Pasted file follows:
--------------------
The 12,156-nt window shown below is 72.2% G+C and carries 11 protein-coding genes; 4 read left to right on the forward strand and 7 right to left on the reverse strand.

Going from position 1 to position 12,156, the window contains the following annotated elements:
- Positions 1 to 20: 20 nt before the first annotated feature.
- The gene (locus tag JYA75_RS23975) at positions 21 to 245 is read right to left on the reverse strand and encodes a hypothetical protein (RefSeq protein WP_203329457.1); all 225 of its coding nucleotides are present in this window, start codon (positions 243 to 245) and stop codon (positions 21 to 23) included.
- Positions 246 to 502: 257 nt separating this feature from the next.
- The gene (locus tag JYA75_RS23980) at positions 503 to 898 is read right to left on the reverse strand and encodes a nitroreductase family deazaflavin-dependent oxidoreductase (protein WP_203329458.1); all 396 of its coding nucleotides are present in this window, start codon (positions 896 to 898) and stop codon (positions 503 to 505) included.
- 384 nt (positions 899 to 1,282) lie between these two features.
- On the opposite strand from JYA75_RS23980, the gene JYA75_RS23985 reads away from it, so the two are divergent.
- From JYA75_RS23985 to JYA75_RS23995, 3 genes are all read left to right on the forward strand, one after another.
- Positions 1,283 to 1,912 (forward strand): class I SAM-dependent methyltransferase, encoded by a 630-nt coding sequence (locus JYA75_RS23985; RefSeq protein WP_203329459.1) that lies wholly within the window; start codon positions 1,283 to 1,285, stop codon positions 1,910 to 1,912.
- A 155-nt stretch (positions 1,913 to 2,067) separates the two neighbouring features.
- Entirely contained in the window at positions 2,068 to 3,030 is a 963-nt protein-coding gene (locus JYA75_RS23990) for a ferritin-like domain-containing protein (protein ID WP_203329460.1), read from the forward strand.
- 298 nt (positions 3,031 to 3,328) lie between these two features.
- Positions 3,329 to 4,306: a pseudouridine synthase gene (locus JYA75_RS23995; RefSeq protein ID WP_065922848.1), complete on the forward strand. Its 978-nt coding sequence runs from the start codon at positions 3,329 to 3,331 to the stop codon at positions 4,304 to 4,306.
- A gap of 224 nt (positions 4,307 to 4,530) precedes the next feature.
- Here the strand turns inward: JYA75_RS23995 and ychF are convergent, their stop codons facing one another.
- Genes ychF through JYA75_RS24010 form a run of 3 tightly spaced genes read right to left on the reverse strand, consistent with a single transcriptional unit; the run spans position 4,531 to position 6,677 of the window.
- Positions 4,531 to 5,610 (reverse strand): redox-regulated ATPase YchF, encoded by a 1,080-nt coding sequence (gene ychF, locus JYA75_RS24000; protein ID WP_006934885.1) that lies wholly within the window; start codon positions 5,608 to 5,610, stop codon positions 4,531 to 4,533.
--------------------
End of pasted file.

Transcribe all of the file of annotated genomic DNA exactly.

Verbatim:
The 12,156-nt window shown below is 72.2% G+C and carries 11 protein-coding genes; 4 read left to right on the forward strand and 7 right to left on the reverse strand.

Going from position 1 to position 12,156, the window contains the following annotated elements:
- Positions 1 to 20: 20 nt before the first annotated feature.
- The gene (locus tag JYA75_RS23975) at positions 21 to 245 is read right to left on the reverse strand and encodes a hypothetical protein (RefSeq protein WP_203329457.1); all 225 of its coding nucleotides are present in this window, start codon (positions 243 to 245) and stop codon (positions 21 to 23) included.
- Positions 246 to 502: 257 nt separating this feature from the next.
- The gene (locus tag JYA75_RS23980) at positions 503 to 898 is read right to left on the reverse strand and encodes a nitroreductase family deazaflavin-dependent oxidoreductase (protein WP_203329458.1); all 396 of its coding nucleotides are present in this window, start codon (positions 896 to 898) and stop codon (positions 503 to 505) included.
- 384 nt (positions 899 to 1,282) lie between these two features.
- On the opposite strand from JYA75_RS23980, the gene JYA75_RS23985 reads away from it, so the two are divergent.
- From JYA75_RS23985 to JYA75_RS23995, 3 genes are all read left to right on the forward strand, one after another.
- Positions 1,283 to 1,912 (forward strand): class I SAM-dependent methyltransferase, encoded by a 630-nt coding sequence (locus JYA75_RS23985; RefSeq protein WP_203329459.1) that lies wholly within the window; start codon positions 1,283 to 1,285, stop codon positions 1,910 to 1,912.
- A 155-nt stretch (positions 1,913 to 2,067) separates the two neighbouring features.
- Entirely contained in the window at positions 2,068 to 3,030 is a 963-nt protein-coding gene (locus JYA75_RS23990) for a ferritin-like domain-containing protein (protein ID WP_203329460.1), read from the forward strand.
- 298 nt (positions 3,031 to 3,328) lie between these two features.
- Positions 3,329 to 4,306: a pseudouridine synthase gene (locus JYA75_RS23995; RefSeq protein ID WP_065922848.1), complete on the forward strand. Its 978-nt coding sequence runs from the start codon at positions 3,329 to 3,331 to the stop codon at positions 4,304 to 4,306.
- A gap of 224 nt (positions 4,307 to 4,530) precedes the next feature.
- Here the strand turns inward: JYA75_RS23995 and ychF are convergent, their stop codons facing one another.
- Genes ychF through JYA75_RS24010 form a run of 3 tightly spaced genes read right to left on the reverse strand, consistent with a single transcriptional unit; the run spans position 4,531 to position 6,677 of the window.
- Positions 4,531 to 5,610 (reverse strand): redox-regulated ATPase YchF, encoded by a 1,080-nt coding sequence (gene ychF, locus JYA75_RS24000; protein ID WP_006934885.1) that lies wholly within the window; start codon positions 5,608 to 5,610, stop codon positions 4,531 to 4,533.